Issue: In an action for battery, what constitutes willful and unlawful intent?

    Held: The case was remanded to the Supreme Court for the District of Columbia to allow for further clarification. The parties were instructed to ascertain whether the defendant actually knew that the plaintiff might attempt to take a seat at the predetermined location. If so, the court should have changed the sentence.
  2. Unintentional Tort: Unintentional torts, also referred to as negligence torts, happen when someone acts in a way that hurts another person without that person's desire to do so. The most prevalent kind of torts are unintentional ones, which happen when someone doesn't take reasonable precautions and causes harm or damage to another. The primary component of an inadvertent tort is that the injury was brought about by negligence rather than on purpose or purposefully.

    Case Law:
    Wilkinson v. Downton (1897) 2 QB 57

    Wilkinson v. Downton is a notable case in English tort law. The case, decided in 1897, established the tort of intentional infliction of emotional distress, also known as the "Wilkinson v. Downton" tort. In this case, the defendant, Mr. Downton, played a practical joke on the plaintiff, Mrs. Wilkinson, by falsely informing her that her husband had been seriously injured. This caused Mrs. Wilkinson severe emotional distress.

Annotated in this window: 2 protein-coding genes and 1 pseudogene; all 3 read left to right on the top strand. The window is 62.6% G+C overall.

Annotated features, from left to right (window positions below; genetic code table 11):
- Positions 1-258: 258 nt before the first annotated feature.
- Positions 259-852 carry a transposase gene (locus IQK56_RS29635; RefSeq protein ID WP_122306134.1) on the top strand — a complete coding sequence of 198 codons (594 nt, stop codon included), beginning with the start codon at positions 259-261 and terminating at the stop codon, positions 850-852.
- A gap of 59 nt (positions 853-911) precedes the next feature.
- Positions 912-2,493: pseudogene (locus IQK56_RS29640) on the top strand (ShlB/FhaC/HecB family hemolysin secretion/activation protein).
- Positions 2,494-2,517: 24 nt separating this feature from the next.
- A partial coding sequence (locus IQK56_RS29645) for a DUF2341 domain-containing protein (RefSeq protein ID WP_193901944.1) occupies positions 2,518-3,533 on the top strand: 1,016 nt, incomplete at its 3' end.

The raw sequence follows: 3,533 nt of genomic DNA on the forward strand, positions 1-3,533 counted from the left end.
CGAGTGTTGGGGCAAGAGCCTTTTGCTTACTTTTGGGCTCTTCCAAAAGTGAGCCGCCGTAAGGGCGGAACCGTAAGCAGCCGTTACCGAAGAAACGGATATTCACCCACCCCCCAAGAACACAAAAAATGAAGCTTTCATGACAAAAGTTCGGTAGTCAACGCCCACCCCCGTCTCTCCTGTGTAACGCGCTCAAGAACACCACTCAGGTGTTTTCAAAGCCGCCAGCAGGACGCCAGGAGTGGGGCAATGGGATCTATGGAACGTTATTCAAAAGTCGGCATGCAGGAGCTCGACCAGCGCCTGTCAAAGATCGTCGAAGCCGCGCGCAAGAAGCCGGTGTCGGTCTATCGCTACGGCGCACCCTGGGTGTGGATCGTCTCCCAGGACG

The court ruled in favor of Mrs. Wilkinson, establishing the principle that intentionally causing someone severe emotional distress, even without physical injury, can be a basis for a civil lawsuit. This case set a precedent for recognizing emotional harm as a valid basis for legal action, even in the absence of physical injury.

Law Article in India

Ask A Lawyers

You May Like

Legal Question & Answers

Lawyers in India - Search By City

Copyright Filing
Online Copyright Registration


How To File For Mutual Divorce In Delhi


How To File For Mutual Divorce In Delhi Mutual Consent Divorce is the Simplest Way to Obtain a D...

Increased Age For Girls Marriage


It is hoped that the Prohibition of Child Marriage (Amendment) Bill, 2021, which intends to inc...

Facade of Social Media


One may very easily get absorbed in the lives of others as one scrolls through a Facebook news ...

Section 482 CrPc - Quashing Of FIR: Guid...


The Inherent power under Section 482 in The Code Of Criminal Procedure, 1973 (37th Chapter of t...

The Uniform Civil Code (UCC) in India: A...


The Uniform Civil Code (UCC) is a concept that proposes the unification of personal laws across...

Role Of Artificial Intelligence In Legal...


Artificial intelligence (AI) is revolutionizing various sectors of the economy, and the legal i...

Lawyers Registration
Lawyers Membership - Get Clients Online

File caveat In Supreme Court Instantly